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If the production cost of one Bitcoin is $1 trillion, but you can't sell it for that much, why would you try to produce your own Bitcoin? If you're talking about creating a completely new Bitcoin from scratch, you could do that, but part of Bitcoin's value comes from its community and having the ability to transact with people

Value IS arbitrary. Prices are determined by market forces (supply vs demand), and either side of that equation can change for many reasons. You always have a choice though - that's what buy and sell limit orders are on exchanges. You can say, "I want 1 Nano for $1", and people can choose to sell it to you for that. If there are a ton of sellers and no buyers, then the price drops, but if there are a ton of buyers and no sellers, then the price increases

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@misterflowers start here https://www.youtube.com/watch?v=mzoX7zEZ6h4

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hit the nail on the head :ok_hand:

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In the $1T bitcoin example, @Qwahzi, it may cost one person $1T to produce a bitcoin but that cost is different for others. For people who already own the necessary setup or have more efficient miners, it may cost them much less to produce bitcoin. What is important here is that for this person who can produce bitcoin for $1T, they will produce the bitcoin if exchange rate is > $1T. Everyone has their own production cost. That is why there is an upper bound for rate of exchange. If rate of exchange is too high, people will opt to produce. For nano, this option is not available.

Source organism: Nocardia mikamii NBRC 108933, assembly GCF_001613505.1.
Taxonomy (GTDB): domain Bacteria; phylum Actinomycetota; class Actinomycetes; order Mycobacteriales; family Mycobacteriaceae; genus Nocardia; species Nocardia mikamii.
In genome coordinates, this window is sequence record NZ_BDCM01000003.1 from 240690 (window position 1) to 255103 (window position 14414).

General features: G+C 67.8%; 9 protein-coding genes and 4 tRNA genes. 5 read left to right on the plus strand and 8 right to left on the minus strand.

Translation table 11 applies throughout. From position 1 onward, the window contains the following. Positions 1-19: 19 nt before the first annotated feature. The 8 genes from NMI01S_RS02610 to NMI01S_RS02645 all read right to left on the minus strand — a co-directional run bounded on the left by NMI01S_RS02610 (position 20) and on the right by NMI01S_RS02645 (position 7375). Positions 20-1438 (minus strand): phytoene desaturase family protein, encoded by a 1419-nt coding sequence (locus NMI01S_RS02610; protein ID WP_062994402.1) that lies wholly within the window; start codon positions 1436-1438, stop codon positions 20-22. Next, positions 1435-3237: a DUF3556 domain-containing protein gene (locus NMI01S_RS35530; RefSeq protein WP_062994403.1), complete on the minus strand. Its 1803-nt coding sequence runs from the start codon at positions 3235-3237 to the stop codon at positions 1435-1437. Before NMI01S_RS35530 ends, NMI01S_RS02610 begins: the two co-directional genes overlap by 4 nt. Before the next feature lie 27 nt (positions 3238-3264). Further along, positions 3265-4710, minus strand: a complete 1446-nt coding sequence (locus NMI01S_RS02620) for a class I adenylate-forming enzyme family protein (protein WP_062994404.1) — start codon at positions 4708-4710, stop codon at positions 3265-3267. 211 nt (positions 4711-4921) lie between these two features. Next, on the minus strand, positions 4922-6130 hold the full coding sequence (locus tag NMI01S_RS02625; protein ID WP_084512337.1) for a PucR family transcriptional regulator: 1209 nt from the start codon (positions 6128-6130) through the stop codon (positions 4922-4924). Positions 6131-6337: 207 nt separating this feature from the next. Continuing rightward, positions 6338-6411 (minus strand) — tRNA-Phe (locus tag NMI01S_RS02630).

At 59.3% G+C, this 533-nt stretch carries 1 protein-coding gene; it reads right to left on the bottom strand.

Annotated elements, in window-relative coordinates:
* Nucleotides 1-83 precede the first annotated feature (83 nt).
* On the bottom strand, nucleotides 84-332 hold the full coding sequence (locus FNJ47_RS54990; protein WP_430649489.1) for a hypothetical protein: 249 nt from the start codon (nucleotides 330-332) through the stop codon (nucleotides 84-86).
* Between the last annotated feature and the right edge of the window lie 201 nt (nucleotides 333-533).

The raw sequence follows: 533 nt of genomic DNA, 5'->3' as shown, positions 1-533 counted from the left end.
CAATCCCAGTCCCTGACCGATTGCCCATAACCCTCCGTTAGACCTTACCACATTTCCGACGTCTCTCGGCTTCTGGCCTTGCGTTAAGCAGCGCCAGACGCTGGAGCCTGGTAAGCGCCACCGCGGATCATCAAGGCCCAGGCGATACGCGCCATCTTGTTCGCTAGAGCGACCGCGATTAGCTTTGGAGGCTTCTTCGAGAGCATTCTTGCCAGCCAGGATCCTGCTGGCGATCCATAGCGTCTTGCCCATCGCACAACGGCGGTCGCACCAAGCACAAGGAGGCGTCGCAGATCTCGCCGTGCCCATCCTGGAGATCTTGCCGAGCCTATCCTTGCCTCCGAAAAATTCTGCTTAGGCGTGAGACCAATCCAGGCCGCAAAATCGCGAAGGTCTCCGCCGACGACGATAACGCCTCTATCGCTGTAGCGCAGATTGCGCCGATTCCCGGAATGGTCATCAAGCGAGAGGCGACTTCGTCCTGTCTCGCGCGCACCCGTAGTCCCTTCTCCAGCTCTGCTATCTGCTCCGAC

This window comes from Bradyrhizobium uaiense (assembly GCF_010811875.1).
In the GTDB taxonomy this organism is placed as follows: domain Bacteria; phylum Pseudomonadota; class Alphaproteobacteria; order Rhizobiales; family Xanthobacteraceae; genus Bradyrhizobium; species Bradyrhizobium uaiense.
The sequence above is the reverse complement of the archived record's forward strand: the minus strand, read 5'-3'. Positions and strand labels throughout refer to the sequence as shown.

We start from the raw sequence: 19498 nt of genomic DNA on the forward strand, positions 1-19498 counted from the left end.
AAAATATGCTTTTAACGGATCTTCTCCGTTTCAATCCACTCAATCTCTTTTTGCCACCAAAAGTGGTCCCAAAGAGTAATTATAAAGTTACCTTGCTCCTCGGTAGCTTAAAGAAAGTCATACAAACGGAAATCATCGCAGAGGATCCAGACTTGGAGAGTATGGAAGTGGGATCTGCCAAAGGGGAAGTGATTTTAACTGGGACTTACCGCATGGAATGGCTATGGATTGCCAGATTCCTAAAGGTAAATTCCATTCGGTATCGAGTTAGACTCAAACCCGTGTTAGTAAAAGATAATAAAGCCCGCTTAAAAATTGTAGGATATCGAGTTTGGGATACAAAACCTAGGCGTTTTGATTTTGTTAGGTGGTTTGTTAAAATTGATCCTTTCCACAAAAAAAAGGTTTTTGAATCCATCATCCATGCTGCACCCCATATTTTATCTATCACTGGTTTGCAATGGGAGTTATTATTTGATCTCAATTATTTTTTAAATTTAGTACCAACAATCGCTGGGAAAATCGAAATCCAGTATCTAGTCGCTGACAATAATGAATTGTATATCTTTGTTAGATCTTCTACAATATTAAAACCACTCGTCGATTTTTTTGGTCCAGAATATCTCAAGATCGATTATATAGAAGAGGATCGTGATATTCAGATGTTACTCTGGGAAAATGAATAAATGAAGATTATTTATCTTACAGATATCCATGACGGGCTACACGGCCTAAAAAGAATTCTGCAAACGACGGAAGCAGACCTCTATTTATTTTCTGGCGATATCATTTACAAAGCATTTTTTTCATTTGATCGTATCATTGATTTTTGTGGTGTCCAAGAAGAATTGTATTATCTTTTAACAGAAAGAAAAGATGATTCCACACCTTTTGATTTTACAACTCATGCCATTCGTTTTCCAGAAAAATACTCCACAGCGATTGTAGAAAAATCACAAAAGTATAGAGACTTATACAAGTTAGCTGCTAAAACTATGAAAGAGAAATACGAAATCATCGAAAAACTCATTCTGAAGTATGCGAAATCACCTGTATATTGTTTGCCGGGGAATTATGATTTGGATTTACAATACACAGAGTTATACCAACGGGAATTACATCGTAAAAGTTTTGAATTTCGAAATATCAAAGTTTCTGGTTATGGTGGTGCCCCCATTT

@fatalglory I have read your response and I found it to be helpful in this discussion but I feel like there are still some disagreements between us. I also hope you will fully understand and read previous replies before responding.

I understand and agree that money is a commodity.

The cost to produce does matter as we have found in the discussion between @Qwahzi and I. The USD "peg" provides the relative value for which all other goods and services can be compared. This is the important property that nano does not posses which is what this whole discussion is about. You are right, no USD is produced through such a labor. But this property of USD is important because it establishes the relative value of USD to all other commodities and services. Nano has no such "peg" and its relative value to all other goods and services cannot be established. When the bitcoin emission concludes, nano and bitcoin will share the same property of a fixed supply. What will differentiate nano and bitcoin is that there is some pre-existing measure of bitcoin's work required in its creation. This may provided a relative measure. Nano has no pre-existing relative measure of its value.

I disagree with Ludwig von Mises and his formulation. We agree that money is a commodity that becomes money later on. But I do not agree that USD has value because it had value yesterday. Have you never heard of hyper inflation? Fiat currencies have an uncontrolled supply. If tomorrow, the federal reserve increased the USD supply 1000x, the value of USD would not stay the same.